The destruction is near-total in some places. Early aerial photos show whole towns inundated, shipping containers tossed around, roofs floating on stagnant floodwaters, airports submerged. Dorian left a massive swath of Grand Bahama Island underwater. Aid groups fear that nearly half the homes on Grand Bahama and the Abacos have been severely damaged or destroyed, according to the BBC. Low visibility and turbulence have hampered helicopter rescuers, and a changed coastline and massive amounts of floating debris have thwarted ship-based emergency services.
While the death toll stood at 20
as of Wednesday evening, that is sure to rise as search and rescue operations continue. This is the result of a Category 5 storm that sat over Grand Bahama for 40 hours, moving a mere 1 mile per hour, pouring 35 inches of rain in some areas.
In its lethargic pace, Dorian resembles Hurricane Harvey, which pummeled Houston in 2017; the flooding was catastrophic because the rain simply kept coming. As climate change progresses, experts warn that more slow-moving storms might be the result, as the winds that steer these storms shift. It is already clear that global warming tends to make hurricanes stronger and wetter, driven by warm waters that have soaked up the excess solar energy humans have trapped with greenhouse gas emissions. Dorian “looks like what we’re going to have more of in the future,” Princeton University’s Gabriel Vecchi told the New York Times.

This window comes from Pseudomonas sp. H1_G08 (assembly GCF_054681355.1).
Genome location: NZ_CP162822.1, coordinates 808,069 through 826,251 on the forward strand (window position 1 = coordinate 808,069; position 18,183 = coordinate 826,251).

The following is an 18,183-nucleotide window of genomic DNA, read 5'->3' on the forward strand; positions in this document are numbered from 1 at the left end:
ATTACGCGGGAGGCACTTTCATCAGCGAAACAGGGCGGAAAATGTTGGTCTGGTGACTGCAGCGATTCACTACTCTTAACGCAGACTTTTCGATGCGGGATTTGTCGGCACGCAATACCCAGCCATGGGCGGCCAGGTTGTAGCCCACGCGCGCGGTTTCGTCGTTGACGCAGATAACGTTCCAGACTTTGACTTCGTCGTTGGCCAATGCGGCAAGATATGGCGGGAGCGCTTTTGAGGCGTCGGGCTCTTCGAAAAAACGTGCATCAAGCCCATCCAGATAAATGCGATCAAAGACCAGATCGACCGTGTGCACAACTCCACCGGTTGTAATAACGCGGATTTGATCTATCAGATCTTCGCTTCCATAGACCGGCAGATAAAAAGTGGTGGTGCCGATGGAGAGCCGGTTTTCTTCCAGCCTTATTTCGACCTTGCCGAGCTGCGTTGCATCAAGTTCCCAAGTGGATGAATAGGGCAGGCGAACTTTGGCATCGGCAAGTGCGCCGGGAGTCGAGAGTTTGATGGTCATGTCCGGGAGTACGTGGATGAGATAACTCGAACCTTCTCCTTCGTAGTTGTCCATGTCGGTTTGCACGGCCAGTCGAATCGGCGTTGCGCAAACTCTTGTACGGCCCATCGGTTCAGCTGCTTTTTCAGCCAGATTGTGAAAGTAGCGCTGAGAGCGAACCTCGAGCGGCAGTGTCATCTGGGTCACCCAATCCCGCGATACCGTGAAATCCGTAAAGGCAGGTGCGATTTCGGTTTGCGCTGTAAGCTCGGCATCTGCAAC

A responsible government would minimize the risk by restraining greenhouse gas emissions. But the best one can hope for from the Trump administration is that it be responsive to the current crisis. Federal resources have begun flowing into the Bahamas. The Coast Guard dispatched helicopters and cutters to aid in search and rescue. The U.S. Agency for International Development has a relief team on the ground that will provide emergency housing, food and sanitation help. Emergency responders from Fairfax and Los Angeles counties were on their way on Wednesday afternoon.
The real test will come when the floodwaters recede and the bodies are counted. “We are in the midst of one of the greatest national crises in our country’s history,” Bahamian Prime Minister Hubert Minnis said. With only 400,000 inhabitants and an economy highly dependent on tourism, his country does not have ample spare resources to recover. The United States should stand ready to help — not just with rescue but with the rebuilding, too.